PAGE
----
Support for LAist comes from
We Explain L.A.
Stay Connected

Share This


Proposed Street Name Change Would Recognize Pastor who Stood Up for Change

Stories like these are only possible with your help!
You have the power to keep local news strong for the coming months. Your financial support today keeps our reporters ready to meet the needs of our city. Thank you for investing in your community.

Via Google Street View

Via Google Street View
Father Luis Olivares, who was the presiding pastor at La Placita across from Olvera Street in the 1980s, may be soon recognized with a street named after him for social contributions. Councilmember Jose Huizar, who is pushing for a short street north of the church to be renamed to "Paseo Luis Olivares," says the religious leader was an active participant with Cesar Chavez' United Farm Workers before going on to found two organizations. United Neighborhood Organization's goal was to empower Latino neighborhoods through grass-roots leadership so they could address neighborhood and social issues. The Coalition for Human Immigrant Rights of Los Angeles (CHIRLA) aims to "advance the human and civil rights of immigrants and refugees in Los Angeles," among other goals.

Olivares also declared the church as a "Sanctuary for refugees who were fleeing from the political turmoil and bloodshed in EI Salvador," says Huizar, whose motion will be discussed at city council committee today. His full reasoning for the street name change is below, via the motion:

Our Lady Queen of the Angels Roman Catholic Church, also known as La Placita, was founded in 1781 within EI Pueblo de Los Angeles. La Placita has served the people of Los Angeles since that time, providing solace, physical assistance, and spiritual guidance. The facility has been operated under the auspices of the Claretian Missionary Fathers since 1910. The parish of La Placita has requested that the small street that lies just north of the church property, between New High Street to the west and North Main Street to the east
be named after Father Luis Olivares (1934-1993). This action is to recognize Father
Olivares' role in championing his principal mission in life, the service of the neediest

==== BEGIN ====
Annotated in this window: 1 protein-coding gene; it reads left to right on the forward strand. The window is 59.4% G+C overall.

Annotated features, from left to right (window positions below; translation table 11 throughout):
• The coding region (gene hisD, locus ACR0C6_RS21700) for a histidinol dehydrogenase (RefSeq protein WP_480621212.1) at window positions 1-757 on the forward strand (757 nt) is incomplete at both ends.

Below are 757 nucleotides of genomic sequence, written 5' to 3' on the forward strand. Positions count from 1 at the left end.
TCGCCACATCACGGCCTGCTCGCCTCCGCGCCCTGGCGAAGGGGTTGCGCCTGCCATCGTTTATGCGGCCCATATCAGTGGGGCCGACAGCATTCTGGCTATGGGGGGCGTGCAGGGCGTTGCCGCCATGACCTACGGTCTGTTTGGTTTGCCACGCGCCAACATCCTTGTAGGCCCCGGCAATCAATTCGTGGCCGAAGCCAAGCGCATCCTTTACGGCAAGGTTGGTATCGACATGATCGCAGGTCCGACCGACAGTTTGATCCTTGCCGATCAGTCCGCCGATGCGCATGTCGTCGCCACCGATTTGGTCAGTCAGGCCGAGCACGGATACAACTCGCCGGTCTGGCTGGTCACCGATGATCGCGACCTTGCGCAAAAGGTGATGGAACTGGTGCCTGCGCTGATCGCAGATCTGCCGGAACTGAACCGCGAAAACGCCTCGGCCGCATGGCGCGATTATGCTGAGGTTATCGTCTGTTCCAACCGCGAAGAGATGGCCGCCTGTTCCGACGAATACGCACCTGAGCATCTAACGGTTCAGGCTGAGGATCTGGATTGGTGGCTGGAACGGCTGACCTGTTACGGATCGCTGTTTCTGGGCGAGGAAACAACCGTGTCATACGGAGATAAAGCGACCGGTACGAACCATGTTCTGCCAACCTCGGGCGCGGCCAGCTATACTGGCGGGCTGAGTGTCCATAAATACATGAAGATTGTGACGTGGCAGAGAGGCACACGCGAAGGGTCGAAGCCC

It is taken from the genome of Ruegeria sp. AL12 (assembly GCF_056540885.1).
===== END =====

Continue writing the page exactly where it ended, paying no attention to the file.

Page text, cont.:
within the Latino communities of Los Angeles.

A member of the Claretian Order, Father Olivares began his pastoral work as Pastor of
La Soledad Parish in East Los Angeles and was very active with the United Farm
Workers. From 1981 to 1989, he served as Pastor of La Placita, which has the largest
congregation in the Los Angeles Archdiocese. It was from this site that he became
aware of the trials and struggles of the neediest in Los Angeles who were seeking. a
better life.

Father Olivares founded the United Neighborhood Organization (UNO). UNO's mission
was to build grass-roots leadership within Latino neighborhoods to empower and
address local issues such as street violence, Latino student drop-out rate, and
overcrowding/underperforming schools.

In 1986 he was the founder of Coalition for Human Immigrant Rights of Los Angeles
(CHIRLA). CHIRLA, a multi-ethnic collaborative of advocacy groups, social service
providers, policy makers, and legal services organizations, was dedicated to advancing
human and civil rights of immigrants and refugees in Los Angeles.

In 1988, Father Olivares and a few chosen followers declared the Old Plaza Church.a
Sanctuary for refugees who were fleeing from the political turmoil and bloodshed in EI
Salvador. As a Sanctuary for EI Salvadoran refugees, Father Olivares took the initiative
to raise these concerns to not only the federal immigration officials, but to the hierarchy
of the Los Angeles Archdiocese.

Father Olivares, a diabetic, was later infected with HIV through the use of an improperly
sterilized needle during one of his numerous trips to the refugee camps in EI Salvador.
He died on March 18, 1993 at the age of 59.